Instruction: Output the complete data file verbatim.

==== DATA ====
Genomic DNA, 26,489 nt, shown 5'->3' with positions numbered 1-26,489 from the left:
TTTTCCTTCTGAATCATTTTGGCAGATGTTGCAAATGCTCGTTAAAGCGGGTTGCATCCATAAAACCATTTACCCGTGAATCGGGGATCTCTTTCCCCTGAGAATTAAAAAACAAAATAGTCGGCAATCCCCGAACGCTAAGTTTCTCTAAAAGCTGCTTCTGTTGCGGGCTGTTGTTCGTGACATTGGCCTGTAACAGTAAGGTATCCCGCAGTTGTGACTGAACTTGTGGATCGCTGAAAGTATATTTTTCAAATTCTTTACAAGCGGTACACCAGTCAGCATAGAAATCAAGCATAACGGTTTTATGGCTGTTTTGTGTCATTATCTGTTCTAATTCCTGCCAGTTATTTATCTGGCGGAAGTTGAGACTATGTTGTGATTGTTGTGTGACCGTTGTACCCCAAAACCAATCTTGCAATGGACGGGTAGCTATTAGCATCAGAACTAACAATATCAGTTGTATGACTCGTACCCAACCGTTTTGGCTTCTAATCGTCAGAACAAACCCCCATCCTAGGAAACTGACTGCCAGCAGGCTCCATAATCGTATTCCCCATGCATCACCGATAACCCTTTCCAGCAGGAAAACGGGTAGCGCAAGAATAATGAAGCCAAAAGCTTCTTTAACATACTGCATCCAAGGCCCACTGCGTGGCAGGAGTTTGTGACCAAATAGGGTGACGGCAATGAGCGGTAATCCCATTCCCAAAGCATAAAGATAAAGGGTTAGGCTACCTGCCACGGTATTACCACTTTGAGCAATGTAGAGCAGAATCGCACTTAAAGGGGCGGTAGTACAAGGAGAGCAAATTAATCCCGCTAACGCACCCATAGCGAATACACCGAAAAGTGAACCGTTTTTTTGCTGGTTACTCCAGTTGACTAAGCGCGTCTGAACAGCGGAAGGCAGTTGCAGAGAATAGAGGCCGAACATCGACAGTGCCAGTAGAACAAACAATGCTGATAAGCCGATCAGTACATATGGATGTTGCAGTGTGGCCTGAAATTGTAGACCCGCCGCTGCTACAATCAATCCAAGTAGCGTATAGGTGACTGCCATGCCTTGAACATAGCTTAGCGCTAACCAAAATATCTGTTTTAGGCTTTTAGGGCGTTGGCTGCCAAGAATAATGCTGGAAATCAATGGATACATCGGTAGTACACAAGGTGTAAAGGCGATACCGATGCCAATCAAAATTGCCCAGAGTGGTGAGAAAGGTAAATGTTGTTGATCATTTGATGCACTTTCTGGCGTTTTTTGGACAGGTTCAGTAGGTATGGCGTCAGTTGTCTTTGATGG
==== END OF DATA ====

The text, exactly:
Genomic DNA, 26,489 nt, shown 5'->3' with positions numbered 1-26,489 from the left:
TTTTCCTTCTGAATCATTTTGGCAGATGTTGCAAATGCTCGTTAAAGCGGGTTGCATCCATAAAACCATTTACCCGTGAATCGGGGATCTCTTTCCCCTGAGAATTAAAAAACAAAATAGTCGGCAATCCCCGAACGCTAAGTTTCTCTAAAAGCTGCTTCTGTTGCGGGCTGTTGTTCGTGACATTGGCCTGTAACAGTAAGGTATCCCGCAGTTGTGACTGAACTTGTGGATCGCTGAAAGTATATTTTTCAAATTCTTTACAAGCGGTACACCAGTCAGCATAGAAATCAAGCATAACGGTTTTATGGCTGTTTTGTGTCATTATCTGTTCTAATTCCTGCCAGTTATTTATCTGGCGGAAGTTGAGACTATGTTGTGATTGTTGTGTGACCGTTGTACCCCAAAACCAATCTTGCAATGGACGGGTAGCTATTAGCATCAGAACTAACAATATCAGTTGTATGACTCGTACCCAACCGTTTTGGCTTCTAATCGTCAGAACAAACCCCCATCCTAGGAAACTGACTGCCAGCAGGCTCCATAATCGTATTCCCCATGCATCACCGATAACCCTTTCCAGCAGGAAAACGGGTAGCGCAAGAATAATGAAGCCAAAAGCTTCTTTAACATACTGCATCCAAGGCCCACTGCGTGGCAGGAGTTTGTGACCAAATAGGGTGACGGCAATGAGCGGTAATCCCATTCCCAAAGCATAAAGATAAAGGGTTAGGCTACCTGCCACGGTATTACCACTTTGAGCAATGTAGAGCAGAATCGCACTTAAAGGGGCGGTAGTACAAGGAGAGCAAATTAATCCCGCTAACGCACCCATAGCGAATACACCGAAAAGTGAACCGTTTTTTTGCTGGTTACTCCAGTTGACTAAGCGCGTCTGAACAGCGGAAGGCAGTTGCAGAGAATAGAGGCCGAACATCGACAGTGCCAGTAGAACAAACAATGCTGATAAGCCGATCAGTACATATGGATGTTGCAGTGTGGCCTGAAATTGTAGACCCGCCGCTGCTACAATCAATCCAAGTAGCGTATAGGTGACTGCCATGCCTTGAACATAGCTTAGCGCTAACCAAAATATCTGTTTTAGGCTTTTAGGGCGTTGGCTGCCAAGAATAATGCTGGAAATCAATGGATACATCGGTAGTACACAAGGTGTAAAGGCGATACCGATGCCAATCAAAATTGCCCAGAGTGGTGAGAAAGGTAAATGTTGTTGATCATTTGATGCACTTTCTGGCGTTTTTTGGACAGGTTCAGTAGGTATGGCGTCAGTTGTCTTTGATGG